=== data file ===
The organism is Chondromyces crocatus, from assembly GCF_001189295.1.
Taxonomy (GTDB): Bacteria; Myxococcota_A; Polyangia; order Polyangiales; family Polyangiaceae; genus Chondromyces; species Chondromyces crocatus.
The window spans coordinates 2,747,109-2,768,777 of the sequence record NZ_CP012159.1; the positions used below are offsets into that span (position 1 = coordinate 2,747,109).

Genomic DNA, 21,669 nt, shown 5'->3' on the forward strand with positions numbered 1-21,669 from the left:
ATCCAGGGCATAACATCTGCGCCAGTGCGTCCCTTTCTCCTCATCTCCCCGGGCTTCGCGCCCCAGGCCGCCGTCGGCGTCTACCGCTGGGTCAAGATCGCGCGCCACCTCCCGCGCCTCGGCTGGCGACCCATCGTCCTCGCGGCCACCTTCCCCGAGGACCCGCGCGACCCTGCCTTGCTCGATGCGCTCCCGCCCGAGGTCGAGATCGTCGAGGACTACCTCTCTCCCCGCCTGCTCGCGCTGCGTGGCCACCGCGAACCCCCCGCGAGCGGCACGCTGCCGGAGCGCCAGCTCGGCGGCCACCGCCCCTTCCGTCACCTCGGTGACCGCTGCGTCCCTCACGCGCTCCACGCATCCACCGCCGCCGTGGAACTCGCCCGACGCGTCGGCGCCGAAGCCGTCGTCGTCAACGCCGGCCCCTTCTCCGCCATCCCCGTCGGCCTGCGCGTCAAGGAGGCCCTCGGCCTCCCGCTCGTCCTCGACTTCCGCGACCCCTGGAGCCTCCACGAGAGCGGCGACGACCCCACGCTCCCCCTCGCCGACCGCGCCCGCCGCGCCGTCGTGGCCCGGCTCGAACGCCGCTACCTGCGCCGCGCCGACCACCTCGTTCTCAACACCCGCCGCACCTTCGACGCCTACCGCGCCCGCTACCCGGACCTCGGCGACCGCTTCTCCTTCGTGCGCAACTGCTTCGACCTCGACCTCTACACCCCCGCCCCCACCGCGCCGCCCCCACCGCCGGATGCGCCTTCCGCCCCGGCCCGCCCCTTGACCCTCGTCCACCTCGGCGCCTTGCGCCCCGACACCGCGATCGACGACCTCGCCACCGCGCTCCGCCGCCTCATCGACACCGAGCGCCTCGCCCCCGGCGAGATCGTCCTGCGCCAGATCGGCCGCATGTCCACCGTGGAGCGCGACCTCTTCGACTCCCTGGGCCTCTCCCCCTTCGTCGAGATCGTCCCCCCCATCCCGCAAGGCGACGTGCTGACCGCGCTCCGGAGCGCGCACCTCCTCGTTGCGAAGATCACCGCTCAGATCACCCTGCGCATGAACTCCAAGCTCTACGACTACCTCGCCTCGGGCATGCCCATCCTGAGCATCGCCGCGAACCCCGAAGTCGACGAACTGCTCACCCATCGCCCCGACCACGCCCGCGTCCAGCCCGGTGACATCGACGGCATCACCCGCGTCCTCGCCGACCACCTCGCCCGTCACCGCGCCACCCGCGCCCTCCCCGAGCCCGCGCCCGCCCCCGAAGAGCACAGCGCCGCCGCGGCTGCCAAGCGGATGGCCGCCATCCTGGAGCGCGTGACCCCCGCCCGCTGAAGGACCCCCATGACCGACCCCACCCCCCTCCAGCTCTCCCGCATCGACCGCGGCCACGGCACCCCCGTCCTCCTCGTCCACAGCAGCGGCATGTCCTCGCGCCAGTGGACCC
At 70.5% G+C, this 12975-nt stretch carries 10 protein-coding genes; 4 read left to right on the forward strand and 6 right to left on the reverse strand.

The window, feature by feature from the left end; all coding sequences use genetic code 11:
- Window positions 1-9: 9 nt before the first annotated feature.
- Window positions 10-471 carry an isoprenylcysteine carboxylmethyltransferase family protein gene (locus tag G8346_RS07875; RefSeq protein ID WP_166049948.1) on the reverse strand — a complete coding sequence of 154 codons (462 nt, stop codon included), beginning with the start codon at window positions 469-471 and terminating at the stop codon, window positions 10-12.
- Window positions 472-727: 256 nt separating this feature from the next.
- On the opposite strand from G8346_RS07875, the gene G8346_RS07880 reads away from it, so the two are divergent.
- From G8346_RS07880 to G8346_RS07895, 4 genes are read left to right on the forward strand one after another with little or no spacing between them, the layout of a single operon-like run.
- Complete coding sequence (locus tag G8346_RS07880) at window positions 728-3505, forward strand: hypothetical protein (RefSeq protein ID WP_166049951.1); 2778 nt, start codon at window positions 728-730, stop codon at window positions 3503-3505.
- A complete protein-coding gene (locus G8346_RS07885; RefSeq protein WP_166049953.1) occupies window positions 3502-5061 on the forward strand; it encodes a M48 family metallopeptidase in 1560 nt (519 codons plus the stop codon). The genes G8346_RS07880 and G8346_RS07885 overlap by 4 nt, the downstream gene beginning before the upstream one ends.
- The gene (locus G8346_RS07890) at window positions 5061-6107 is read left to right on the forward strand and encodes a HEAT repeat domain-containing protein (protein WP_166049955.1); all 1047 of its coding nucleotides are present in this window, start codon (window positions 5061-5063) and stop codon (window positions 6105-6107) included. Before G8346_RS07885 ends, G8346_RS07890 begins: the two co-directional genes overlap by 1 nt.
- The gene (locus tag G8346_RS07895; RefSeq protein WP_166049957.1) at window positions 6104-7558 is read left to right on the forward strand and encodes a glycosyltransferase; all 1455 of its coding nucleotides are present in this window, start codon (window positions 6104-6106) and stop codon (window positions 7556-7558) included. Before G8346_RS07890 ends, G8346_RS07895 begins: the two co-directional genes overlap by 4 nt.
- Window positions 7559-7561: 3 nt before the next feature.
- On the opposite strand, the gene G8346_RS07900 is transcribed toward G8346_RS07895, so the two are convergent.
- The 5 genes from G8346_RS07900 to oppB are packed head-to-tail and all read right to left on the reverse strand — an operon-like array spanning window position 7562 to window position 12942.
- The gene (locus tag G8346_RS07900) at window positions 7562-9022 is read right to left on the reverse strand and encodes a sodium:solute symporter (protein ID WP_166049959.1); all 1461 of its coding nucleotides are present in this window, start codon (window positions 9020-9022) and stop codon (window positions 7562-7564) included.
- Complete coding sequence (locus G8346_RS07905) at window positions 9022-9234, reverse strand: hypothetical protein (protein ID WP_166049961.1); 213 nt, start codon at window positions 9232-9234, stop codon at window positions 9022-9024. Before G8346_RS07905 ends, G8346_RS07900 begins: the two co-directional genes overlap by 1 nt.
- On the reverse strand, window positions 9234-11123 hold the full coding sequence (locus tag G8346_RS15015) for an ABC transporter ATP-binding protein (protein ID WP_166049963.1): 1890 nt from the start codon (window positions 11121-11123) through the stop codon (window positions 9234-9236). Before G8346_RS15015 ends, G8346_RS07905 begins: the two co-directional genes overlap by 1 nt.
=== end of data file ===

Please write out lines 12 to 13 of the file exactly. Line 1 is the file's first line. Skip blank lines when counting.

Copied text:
- From G8346_RS07880 to G8346_RS07895, 4 genes are read left to right on the forward strand one after another with little or no spacing between them, the layout of a single operon-like run.
- Complete coding sequence (locus tag G8346_RS07880) at window positions 728-3505, forward strand: hypothetical protein (RefSeq protein ID WP_166049951.1); 2778 nt, start codon at window positions 728-730, stop codon at window positions 3503-3505.